AAS 290. Writing in African American Studies. 3 Hours.

Course offers students continued practice in reading, research, and writing central to academic investigation and to interdisciplinary approaches. Develops skills in writing across disciplines and critical thinking. Emphasizes readings on diverse, contemporary, and multicultural issues in African American Studies. Writing, Ethics and Civic Responsibility are significant components of this course.

AAS 300. African American Music. 3 Hours.

Survey, history and appreciation of African derived music and its presence in the United States from its earliest forms in spirituals, blues and jazz to contemporary forms of be-bop, hip-hop, reggae, and rap.

AAS 301. History and Tradition of Gospel Music. 3 Hours.

The purpose of this course is to broaden the knowledge of American Gospel Music history and to identify the valuable contributions of this genre by studying its eras and major contributors.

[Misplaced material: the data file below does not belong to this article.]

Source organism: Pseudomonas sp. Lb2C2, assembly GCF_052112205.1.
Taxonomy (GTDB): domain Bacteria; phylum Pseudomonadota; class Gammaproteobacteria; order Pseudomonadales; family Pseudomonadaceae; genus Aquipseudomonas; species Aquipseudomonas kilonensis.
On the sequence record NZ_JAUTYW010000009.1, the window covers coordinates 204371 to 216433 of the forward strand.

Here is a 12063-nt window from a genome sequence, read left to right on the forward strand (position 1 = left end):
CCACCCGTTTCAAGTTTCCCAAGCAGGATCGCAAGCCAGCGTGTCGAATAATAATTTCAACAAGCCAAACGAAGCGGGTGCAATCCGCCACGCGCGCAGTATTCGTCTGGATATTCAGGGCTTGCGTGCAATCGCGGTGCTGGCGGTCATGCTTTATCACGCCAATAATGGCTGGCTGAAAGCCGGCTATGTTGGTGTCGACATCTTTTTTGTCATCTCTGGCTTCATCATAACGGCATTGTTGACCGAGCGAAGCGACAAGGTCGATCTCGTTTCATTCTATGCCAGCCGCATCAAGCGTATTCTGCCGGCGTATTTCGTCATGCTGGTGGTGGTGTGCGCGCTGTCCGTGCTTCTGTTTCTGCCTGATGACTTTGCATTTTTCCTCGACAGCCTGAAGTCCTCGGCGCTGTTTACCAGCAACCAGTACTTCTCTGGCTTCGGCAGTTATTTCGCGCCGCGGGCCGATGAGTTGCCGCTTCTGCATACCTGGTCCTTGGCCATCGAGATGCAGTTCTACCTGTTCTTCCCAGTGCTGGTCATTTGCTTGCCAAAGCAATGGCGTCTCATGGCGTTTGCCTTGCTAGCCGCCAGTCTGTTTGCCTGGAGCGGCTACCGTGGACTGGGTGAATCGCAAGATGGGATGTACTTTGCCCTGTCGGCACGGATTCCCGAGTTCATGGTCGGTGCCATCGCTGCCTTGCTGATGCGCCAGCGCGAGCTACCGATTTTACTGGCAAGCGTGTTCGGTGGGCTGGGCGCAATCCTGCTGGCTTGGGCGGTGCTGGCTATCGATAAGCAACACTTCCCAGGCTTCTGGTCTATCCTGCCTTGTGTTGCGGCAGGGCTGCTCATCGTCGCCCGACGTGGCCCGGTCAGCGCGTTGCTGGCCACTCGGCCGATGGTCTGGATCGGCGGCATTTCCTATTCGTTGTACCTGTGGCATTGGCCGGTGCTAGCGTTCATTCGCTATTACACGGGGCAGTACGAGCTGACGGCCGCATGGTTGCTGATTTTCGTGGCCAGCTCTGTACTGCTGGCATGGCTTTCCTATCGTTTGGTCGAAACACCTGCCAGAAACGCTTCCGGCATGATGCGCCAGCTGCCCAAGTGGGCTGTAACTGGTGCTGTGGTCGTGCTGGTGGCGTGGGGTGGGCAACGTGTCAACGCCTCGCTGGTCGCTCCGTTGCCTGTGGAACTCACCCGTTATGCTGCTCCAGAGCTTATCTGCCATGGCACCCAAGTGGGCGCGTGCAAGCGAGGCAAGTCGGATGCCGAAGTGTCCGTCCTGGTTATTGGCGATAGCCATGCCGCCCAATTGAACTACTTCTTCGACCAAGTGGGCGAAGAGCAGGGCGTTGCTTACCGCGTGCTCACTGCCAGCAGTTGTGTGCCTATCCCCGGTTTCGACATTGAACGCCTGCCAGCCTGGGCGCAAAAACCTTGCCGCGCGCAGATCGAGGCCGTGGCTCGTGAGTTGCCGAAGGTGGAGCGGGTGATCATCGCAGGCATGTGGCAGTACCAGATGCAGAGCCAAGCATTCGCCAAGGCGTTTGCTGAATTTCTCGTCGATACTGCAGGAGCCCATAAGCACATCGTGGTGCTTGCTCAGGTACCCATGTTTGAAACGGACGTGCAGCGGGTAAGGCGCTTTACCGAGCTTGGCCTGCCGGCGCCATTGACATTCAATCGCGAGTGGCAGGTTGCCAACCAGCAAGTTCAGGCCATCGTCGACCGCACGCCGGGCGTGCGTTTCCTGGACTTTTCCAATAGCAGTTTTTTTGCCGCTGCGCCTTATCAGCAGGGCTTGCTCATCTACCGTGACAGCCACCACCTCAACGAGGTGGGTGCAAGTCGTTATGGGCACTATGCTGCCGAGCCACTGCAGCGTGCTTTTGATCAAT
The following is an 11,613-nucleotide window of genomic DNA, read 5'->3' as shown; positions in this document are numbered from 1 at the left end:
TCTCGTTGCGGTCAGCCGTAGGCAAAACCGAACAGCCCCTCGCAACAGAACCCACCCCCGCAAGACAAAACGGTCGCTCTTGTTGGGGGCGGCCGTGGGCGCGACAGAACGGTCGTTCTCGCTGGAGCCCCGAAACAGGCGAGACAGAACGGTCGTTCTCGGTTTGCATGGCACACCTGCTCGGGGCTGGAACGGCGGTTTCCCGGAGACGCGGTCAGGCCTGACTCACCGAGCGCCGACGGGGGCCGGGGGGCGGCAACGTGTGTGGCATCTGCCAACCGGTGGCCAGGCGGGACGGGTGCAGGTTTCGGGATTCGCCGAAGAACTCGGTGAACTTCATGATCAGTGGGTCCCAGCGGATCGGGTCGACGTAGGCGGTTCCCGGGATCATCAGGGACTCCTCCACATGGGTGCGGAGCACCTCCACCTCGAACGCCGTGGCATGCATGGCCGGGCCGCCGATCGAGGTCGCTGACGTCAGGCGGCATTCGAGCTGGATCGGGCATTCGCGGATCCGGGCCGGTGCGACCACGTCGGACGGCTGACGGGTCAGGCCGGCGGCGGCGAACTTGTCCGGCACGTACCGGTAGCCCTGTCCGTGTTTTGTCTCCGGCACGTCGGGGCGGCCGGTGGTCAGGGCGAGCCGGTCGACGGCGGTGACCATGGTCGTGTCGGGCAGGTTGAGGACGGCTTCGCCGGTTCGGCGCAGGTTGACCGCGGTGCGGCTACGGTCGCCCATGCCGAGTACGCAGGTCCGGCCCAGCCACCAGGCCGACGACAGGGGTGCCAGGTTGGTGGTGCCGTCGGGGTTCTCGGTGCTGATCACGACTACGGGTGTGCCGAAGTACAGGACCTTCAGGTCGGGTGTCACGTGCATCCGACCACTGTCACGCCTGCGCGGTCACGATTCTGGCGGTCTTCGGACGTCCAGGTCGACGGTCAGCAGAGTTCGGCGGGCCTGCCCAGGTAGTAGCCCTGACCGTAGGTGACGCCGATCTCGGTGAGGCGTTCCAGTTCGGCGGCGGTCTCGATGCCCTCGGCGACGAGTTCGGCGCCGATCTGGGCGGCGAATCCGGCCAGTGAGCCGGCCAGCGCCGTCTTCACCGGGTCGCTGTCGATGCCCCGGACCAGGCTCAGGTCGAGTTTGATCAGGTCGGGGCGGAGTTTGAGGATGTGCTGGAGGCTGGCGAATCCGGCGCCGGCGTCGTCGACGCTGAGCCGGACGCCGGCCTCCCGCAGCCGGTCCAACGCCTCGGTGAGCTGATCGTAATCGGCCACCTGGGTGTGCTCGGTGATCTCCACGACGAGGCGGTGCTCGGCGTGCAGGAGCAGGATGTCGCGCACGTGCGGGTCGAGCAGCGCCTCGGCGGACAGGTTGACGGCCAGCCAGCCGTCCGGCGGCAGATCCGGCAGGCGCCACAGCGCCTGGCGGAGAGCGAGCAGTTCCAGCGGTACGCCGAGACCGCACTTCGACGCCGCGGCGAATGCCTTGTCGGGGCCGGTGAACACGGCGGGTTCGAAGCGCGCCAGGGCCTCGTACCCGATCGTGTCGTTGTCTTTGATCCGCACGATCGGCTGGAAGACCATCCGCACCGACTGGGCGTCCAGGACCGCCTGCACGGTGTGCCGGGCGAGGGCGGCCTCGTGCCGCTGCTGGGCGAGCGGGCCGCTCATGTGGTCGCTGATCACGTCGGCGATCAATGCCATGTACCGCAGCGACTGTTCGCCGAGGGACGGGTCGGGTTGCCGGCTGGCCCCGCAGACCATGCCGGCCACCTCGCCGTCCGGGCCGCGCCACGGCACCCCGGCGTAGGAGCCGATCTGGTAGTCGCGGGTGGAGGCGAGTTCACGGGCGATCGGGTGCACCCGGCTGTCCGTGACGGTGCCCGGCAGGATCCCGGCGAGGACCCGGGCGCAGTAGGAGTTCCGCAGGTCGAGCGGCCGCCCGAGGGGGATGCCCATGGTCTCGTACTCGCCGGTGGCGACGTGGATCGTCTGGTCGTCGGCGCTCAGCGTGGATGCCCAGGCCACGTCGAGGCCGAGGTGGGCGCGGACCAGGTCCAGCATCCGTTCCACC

AAS 310. Black Image: Screen and Television. 3 Hours.

History and definition of the image of the African-ancestored people in the United States through cinema and television.

AAS 311. Race and Representation in Media. 3 Hours.

The course critically assesses the depiction of race in various visual media presentations. It explores how race is projected in media and how these media structures can create, support stereotypes of race and perpetuate social inequalities.

AAS 320. African Identity/Personality. 3 Hours.

This course is a study of the African identity, personality, and the concept of ¿blackness¿ with particular emphasis on what it means to be black in America. An adequate discourse on the complexities of African American Studies requires a multi-disciplinary approach that considers the expansive nature of the African Experience in North America. Accordingly, any substantive intellectual and scholarly foundation for critically understanding the salient areas of this course require the application of cross-discipline areas of study involving race, culture, socioeconomics, history, African American political behavior, and psychosocial theories of development. Quantitative Literacy is a significant component of this course.

AAS 325. Black Psychology. 3 Hours.